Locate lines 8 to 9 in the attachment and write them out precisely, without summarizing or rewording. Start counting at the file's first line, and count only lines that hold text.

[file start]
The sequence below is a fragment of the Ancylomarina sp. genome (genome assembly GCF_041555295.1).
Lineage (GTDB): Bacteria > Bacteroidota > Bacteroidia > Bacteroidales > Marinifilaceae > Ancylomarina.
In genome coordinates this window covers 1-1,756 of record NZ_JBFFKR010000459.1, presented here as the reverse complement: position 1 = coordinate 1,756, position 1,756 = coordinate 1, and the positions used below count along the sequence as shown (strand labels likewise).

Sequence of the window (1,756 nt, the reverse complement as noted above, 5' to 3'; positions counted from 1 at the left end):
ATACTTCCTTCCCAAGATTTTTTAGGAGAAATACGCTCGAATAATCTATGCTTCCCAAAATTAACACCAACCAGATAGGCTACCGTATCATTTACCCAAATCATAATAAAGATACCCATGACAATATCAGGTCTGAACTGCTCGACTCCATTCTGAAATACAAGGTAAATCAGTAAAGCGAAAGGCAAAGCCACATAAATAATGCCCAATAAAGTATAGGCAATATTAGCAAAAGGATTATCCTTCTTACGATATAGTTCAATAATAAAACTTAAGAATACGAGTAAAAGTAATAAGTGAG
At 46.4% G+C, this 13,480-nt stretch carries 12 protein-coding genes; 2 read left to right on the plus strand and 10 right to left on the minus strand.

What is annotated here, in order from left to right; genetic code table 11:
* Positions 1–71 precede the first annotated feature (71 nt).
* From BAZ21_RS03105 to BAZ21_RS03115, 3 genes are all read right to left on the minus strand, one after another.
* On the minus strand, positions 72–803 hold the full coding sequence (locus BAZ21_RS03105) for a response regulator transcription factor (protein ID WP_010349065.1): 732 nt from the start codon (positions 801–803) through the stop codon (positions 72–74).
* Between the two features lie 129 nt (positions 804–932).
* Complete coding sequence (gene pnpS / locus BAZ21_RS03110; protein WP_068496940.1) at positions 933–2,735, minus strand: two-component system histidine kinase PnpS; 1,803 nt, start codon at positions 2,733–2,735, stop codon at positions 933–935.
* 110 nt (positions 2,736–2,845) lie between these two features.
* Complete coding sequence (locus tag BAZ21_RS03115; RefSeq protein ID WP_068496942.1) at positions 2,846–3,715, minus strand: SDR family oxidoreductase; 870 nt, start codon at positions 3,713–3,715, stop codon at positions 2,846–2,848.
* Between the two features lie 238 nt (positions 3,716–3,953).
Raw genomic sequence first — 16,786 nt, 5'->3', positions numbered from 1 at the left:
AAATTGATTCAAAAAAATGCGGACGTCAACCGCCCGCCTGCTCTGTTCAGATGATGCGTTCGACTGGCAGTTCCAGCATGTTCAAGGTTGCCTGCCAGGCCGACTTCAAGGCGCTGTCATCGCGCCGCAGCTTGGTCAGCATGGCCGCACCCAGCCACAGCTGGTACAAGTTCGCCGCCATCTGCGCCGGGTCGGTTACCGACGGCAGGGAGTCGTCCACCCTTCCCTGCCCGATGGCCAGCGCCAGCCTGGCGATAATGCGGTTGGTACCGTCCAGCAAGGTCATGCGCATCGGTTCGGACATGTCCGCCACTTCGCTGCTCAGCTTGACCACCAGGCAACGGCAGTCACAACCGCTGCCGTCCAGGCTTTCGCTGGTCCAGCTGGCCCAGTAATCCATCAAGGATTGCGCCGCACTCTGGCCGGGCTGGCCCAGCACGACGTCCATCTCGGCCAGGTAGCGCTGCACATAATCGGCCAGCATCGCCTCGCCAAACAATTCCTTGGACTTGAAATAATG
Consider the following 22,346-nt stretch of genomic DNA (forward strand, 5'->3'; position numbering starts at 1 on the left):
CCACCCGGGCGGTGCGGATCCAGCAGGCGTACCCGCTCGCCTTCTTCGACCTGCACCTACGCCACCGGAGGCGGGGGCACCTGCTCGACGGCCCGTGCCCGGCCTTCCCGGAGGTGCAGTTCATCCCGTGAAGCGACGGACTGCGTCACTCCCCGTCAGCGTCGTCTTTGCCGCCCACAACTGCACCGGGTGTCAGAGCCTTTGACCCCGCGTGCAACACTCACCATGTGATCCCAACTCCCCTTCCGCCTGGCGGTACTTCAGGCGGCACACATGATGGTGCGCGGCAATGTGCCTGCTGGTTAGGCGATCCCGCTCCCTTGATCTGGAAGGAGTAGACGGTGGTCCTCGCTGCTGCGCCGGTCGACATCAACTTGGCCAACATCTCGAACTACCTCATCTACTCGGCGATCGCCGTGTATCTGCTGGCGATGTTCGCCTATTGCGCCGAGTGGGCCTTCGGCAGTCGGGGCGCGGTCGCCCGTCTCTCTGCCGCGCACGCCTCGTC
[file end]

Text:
* Positions 1–71 precede the first annotated feature (71 nt).
* From BAZ21_RS03105 to BAZ21_RS03115, 3 genes are all read right to left on the minus strand, one after another.